Four days later, Will Middlebrooks was still achy from the high-speed collision with David Ross.
“I’m sore, man,” he said. “I’m pretty sore.”
The Red Sox’ 5-0 win over the Blue Jays Friday was his second game after sitting out Tuesday against the Twins with pain in his right side.
He didn’t want to sit Tuesday. As a matter of fact, he barely wanted to leave the game when it happened.
He stayed in for another inning before the pain finally got to him.
“It’s just kind of something I thought I could play through, but I knew I wasn’t feeling too great,” Middlebrooks said. “But I wanted to be out there for my teammates.”
There was also a part of Middlebrooks that knew he could not afford to miss any at-bats if he could help it. Not while he drags himself through the worst slump he’s experienced in his young career.
Hurt or healthy, he wanted to swing his way out of it.
“The way I’ve been looking at it, the more at-bats I get, the more games I’m in, that’s how much closer I am to getting out of this [slump],” he said. “I want to keep grinding this thing out. I don’t want to go sit down and watch. I’m going to eventually run into something.”
As it happened, he ran into a certain 230-pound someone first.
“I could’ve picked a smaller guy,” he said. “I’m proud of myself, he had gear on and he went out first.”
But after going 2 for 4 with an RBI against the Blue Jays Friday, denting the Green Monster with a double in the fourth inning and going the other way to right field for another double in the sixth, Middlebrooks continued to shake off not only the injury but also his struggles at the plate.
His batting average rose to .203. His three doubles in the past two games came off a stretch of eight games without an extra-base hit. He drove in a run in the second inning when Maicer Izturis and Mark DeRosa misplayed a ground ball that likely would’ve been an inning-ending double play, but when you’re slumping, every break is important.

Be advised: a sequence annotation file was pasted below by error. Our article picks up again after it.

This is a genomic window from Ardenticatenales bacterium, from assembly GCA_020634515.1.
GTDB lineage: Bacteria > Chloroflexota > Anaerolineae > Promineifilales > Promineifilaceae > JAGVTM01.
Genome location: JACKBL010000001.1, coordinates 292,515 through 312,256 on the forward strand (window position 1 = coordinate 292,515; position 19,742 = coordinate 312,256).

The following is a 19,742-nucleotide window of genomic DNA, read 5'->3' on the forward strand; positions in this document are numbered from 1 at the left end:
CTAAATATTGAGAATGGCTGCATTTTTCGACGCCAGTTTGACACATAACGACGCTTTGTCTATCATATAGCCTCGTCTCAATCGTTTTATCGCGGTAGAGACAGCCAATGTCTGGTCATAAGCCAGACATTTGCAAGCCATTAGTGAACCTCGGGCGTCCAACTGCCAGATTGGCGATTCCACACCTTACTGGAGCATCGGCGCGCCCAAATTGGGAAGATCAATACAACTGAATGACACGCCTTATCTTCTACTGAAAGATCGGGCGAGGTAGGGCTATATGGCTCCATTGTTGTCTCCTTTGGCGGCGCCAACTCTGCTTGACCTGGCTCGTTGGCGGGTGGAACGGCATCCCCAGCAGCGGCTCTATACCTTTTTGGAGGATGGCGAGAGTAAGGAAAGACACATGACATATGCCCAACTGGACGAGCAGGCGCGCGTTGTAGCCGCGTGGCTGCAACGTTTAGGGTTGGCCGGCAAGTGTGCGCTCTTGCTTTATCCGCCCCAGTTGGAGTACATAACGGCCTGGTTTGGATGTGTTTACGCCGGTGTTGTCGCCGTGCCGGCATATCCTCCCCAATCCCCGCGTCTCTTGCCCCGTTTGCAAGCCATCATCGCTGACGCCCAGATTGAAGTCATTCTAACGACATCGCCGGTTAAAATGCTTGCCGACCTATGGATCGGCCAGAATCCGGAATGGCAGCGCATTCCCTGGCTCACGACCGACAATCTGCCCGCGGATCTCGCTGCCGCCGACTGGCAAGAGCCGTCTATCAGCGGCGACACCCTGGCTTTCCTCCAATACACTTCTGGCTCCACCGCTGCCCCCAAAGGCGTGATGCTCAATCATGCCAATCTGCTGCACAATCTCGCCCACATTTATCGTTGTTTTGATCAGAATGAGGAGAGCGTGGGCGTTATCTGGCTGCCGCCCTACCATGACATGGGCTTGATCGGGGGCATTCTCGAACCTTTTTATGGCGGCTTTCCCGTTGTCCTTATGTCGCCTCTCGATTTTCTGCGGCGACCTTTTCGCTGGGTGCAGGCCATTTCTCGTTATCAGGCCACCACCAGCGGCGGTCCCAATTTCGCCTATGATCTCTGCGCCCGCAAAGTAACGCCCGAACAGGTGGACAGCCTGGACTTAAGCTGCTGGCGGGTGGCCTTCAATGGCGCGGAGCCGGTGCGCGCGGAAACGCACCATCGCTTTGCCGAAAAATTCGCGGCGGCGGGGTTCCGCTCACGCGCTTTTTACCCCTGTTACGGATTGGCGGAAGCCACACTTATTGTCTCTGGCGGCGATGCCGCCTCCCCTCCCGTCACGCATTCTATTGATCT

In the fourth, he pounced on the first pitch he saw from Ramon Ortiz — an 86-mile-per-hour fastball up in the zone.
“I hit it off the end,” Middlebrooks said. “But I’ll take anything right now.”
Beyond his hitting, he was magnet for the ball on a night when Sox starter Jon Lester took a perfect game into the sixth. Between seven assists and two putouts, he was more than busy at the hot corner.
“The way I look at it, if I’m not getting any hits, no one’s getting any hits,” he’s said. “So you try to rob somebody and save a run or whatever I can do to help.”
Plus with Lester on the mound, he knew he’d have to be on his toes.
“I like when Jon pitches because I know they’re going to bring righties up there and I know he’s going to throw those cutters in to them, so I know I’m going to get my share of balls and I tell him that before the game, ‘Hey, I’m ready, let’s go,’ ” Middlebrooks said. “When he’s out there, I know I’m extra locked in because I’m going to get eight to 10 balls.”
If there was anything that came out of the night for Middlebrooks, it was the sixth-inning at-bat against Blue Jays lefty Brett Cecil. Middlebrooks sent a sinker to the opposite field.
The Jays made it clear how they were going to pitch to him — away at all costs — so he went to the plate with a plan.
“I came up there with the approach that I know he’s going throw me away,” he said. “The Blue Jays attack me away. He’s probably going to throw me some junk up here. If he doesn’t throw a strike, he doesn’t throw a strike. If he throws me in, he can have it. He gave me a fastball middle-away and I did exactly what I wanted to do with it.
“It’s been a while since I stuck with a plan and it actually went how I wanted it to. So it felt pretty good.”Julian Benbow can be reached at email@example.com.